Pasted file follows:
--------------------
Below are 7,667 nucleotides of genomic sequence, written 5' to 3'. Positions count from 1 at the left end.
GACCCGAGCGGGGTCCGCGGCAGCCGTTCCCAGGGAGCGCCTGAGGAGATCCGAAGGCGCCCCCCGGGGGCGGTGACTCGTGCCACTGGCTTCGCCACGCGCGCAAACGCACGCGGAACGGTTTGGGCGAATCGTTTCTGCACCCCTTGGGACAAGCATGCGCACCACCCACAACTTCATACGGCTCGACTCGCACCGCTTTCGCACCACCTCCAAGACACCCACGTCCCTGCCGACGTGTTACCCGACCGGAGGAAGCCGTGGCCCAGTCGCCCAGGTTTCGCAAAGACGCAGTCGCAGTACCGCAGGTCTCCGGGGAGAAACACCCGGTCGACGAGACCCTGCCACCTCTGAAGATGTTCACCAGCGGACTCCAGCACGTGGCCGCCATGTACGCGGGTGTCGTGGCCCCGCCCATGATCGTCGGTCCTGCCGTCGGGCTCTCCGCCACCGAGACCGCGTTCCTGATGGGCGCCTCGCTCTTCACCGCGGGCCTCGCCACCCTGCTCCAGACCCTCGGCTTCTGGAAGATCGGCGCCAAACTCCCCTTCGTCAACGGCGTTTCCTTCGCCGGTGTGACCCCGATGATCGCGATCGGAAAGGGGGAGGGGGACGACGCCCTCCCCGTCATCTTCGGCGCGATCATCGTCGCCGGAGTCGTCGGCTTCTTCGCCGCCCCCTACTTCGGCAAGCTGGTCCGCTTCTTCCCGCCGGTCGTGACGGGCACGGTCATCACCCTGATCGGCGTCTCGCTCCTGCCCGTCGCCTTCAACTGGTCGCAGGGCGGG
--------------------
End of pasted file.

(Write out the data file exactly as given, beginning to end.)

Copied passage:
Below are 7,667 nucleotides of genomic sequence, written 5' to 3'. Positions count from 1 at the left end.
GACCCGAGCGGGGTCCGCGGCAGCCGTTCCCAGGGAGCGCCTGAGGAGATCCGAAGGCGCCCCCCGGGGGCGGTGACTCGTGCCACTGGCTTCGCCACGCGCGCAAACGCACGCGGAACGGTTTGGGCGAATCGTTTCTGCACCCCTTGGGACAAGCATGCGCACCACCCACAACTTCATACGGCTCGACTCGCACCGCTTTCGCACCACCTCCAAGACACCCACGTCCCTGCCGACGTGTTACCCGACCGGAGGAAGCCGTGGCCCAGTCGCCCAGGTTTCGCAAAGACGCAGTCGCAGTACCGCAGGTCTCCGGGGAGAAACACCCGGTCGACGAGACCCTGCCACCTCTGAAGATGTTCACCAGCGGACTCCAGCACGTGGCCGCCATGTACGCGGGTGTCGTGGCCCCGCCCATGATCGTCGGTCCTGCCGTCGGGCTCTCCGCCACCGAGACCGCGTTCCTGATGGGCGCCTCGCTCTTCACCGCGGGCCTCGCCACCCTGCTCCAGACCCTCGGCTTCTGGAAGATCGGCGCCAAACTCCCCTTCGTCAACGGCGTTTCCTTCGCCGGTGTGACCCCGATGATCGCGATCGGAAAGGGGGAGGGGGACGACGCCCTCCCCGTCATCTTCGGCGCGATCATCGTCGCCGGAGTCGTCGGCTTCTTCGCCGCCCCCTACTTCGGCAAGCTGGTCCGCTTCTTCCCGCCGGTCGTGACGGGCACGGTCATCACCCTGATCGGCGTCTCGCTCCTGCCCGTCGCCTTCAACTGGTCGCAGGGCGGG